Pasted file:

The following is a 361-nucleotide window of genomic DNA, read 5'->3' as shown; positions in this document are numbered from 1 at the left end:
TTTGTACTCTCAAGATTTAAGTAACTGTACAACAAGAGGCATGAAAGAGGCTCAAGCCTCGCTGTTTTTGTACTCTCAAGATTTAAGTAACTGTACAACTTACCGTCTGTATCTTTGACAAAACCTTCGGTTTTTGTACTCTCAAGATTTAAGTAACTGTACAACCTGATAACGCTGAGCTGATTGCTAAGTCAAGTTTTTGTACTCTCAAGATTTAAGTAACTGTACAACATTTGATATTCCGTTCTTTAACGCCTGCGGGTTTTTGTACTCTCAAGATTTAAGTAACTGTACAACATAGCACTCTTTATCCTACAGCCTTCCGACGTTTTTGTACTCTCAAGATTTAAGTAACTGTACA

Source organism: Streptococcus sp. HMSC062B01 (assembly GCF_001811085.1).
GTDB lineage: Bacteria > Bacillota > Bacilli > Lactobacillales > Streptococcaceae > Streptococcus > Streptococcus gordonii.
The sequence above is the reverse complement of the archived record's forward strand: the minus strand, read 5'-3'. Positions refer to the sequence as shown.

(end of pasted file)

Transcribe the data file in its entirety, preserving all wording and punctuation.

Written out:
The following is a 361-nucleotide window of genomic DNA, read 5'->3' as shown; positions in this document are numbered from 1 at the left end:
TTTGTACTCTCAAGATTTAAGTAACTGTACAACAAGAGGCATGAAAGAGGCTCAAGCCTCGCTGTTTTTGTACTCTCAAGATTTAAGTAACTGTACAACTTACCGTCTGTATCTTTGACAAAACCTTCGGTTTTTGTACTCTCAAGATTTAAGTAACTGTACAACCTGATAACGCTGAGCTGATTGCTAAGTCAAGTTTTTGTACTCTCAAGATTTAAGTAACTGTACAACATTTGATATTCCGTTCTTTAACGCCTGCGGGTTTTTGTACTCTCAAGATTTAAGTAACTGTACAACATAGCACTCTTTATCCTACAGCCTTCCGACGTTTTTGTACTCTCAAGATTTAAGTAACTGTACA

Source organism: Streptococcus sp. HMSC062B01 (assembly GCF_001811085.1).
GTDB lineage: Bacteria > Bacillota > Bacilli > Lactobacillales > Streptococcaceae > Streptococcus > Streptococcus gordonii.
The sequence above is the reverse complement of the archived record's forward strand: the minus strand, read 5'-3'. Positions refer to the sequence as shown.